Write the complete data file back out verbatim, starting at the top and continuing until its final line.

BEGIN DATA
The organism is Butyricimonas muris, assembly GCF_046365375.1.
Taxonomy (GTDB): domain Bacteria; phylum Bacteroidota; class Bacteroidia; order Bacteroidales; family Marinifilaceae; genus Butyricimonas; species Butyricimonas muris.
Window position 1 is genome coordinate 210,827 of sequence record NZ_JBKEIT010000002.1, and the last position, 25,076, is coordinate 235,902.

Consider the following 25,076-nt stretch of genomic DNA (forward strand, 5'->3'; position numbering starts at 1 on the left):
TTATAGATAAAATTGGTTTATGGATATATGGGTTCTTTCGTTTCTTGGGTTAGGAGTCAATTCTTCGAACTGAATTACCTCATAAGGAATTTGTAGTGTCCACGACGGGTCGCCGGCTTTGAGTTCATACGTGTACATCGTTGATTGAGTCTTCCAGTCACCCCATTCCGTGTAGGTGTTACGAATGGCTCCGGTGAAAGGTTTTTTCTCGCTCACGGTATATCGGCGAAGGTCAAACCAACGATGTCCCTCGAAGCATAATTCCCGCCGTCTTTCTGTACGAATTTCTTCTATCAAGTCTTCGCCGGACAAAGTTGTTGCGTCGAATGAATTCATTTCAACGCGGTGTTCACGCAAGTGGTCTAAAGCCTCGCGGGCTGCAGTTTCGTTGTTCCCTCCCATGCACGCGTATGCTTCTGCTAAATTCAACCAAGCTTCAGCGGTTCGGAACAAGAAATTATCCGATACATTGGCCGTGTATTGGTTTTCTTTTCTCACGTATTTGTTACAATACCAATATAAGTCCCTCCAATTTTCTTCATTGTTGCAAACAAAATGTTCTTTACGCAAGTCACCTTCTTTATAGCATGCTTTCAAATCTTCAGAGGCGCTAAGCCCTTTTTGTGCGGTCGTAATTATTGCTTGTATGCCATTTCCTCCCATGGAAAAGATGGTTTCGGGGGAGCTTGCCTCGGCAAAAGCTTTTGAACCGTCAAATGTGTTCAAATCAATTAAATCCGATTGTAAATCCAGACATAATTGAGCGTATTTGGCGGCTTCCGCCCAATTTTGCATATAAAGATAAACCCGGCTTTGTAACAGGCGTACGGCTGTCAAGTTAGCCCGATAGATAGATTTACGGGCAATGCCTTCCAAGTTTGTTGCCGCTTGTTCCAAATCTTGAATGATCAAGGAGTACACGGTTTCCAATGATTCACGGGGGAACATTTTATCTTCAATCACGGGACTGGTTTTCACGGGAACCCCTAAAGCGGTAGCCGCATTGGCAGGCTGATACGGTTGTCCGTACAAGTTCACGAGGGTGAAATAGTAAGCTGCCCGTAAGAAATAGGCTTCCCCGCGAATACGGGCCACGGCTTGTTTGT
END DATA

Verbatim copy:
The organism is Butyricimonas muris, assembly GCF_046365375.1.
Taxonomy (GTDB): domain Bacteria; phylum Bacteroidota; class Bacteroidia; order Bacteroidales; family Marinifilaceae; genus Butyricimonas; species Butyricimonas muris.
Window position 1 is genome coordinate 210,827 of sequence record NZ_JBKEIT010000002.1, and the last position, 25,076, is coordinate 235,902.

Consider the following 25,076-nt stretch of genomic DNA (forward strand, 5'->3'; position numbering starts at 1 on the left):
TTATAGATAAAATTGGTTTATGGATATATGGGTTCTTTCGTTTCTTGGGTTAGGAGTCAATTCTTCGAACTGAATTACCTCATAAGGAATTTGTAGTGTCCACGACGGGTCGCCGGCTTTGAGTTCATACGTGTACATCGTTGATTGAGTCTTCCAGTCACCCCATTCCGTGTAGGTGTTACGAATGGCTCCGGTGAAAGGTTTTTTCTCGCTCACGGTATATCGGCGAAGGTCAAACCAACGATGTCCCTCGAAGCATAATTCCCGCCGTCTTTCTGTACGAATTTCTTCTATCAAGTCTTCGCCGGACAAAGTTGTTGCGTCGAATGAATTCATTTCAACGCGGTGTTCACGCAAGTGGTCTAAAGCCTCGCGGGCTGCAGTTTCGTTGTTCCCTCCCATGCACGCGTATGCTTCTGCTAAATTCAACCAAGCTTCAGCGGTTCGGAACAAGAAATTATCCGATACATTGGCCGTGTATTGGTTTTCTTTTCTCACGTATTTGTTACAATACCAATATAAGTCCCTCCAATTTTCTTCATTGTTGCAAACAAAATGTTCTTTACGCAAGTCACCTTCTTTATAGCATGCTTTCAAATCTTCAGAGGCGCTAAGCCCTTTTTGTGCGGTCGTAATTATTGCTTGTATGCCATTTCCTCCCATGGAAAAGATGGTTTCGGGGGAGCTTGCCTCGGCAAAAGCTTTTGAACCGTCAAATGTGTTCAAATCAATTAAATCCGATTGTAAATCCAGACATAATTGAGCGTATTTGGCGGCTTCCGCCCAATTTTGCATATAAAGATAAACCCGGCTTTGTAACAGGCGTACGGCTGTCAAGTTAGCCCGATAGATAGATTTACGGGCAATGCCTTCCAAGTTTGTTGCCGCTTGTTCCAAATCTTGAATGATCAAGGAGTACACGGTTTCCAATGATTCACGGGGGAACATTTTATCTTCAATCACGGGACTGGTTTTCACGGGAACCCCTAAAGCGGTAGCCGCATTGGCAGGCTGATACGGTTGTCCGTACAAGTTCACGAGGGTGAAATAGTAAGCTGCCCGTAAGAAATAGGCTTCCCCGCGAATACGGGCCACGGCTTGTTTGT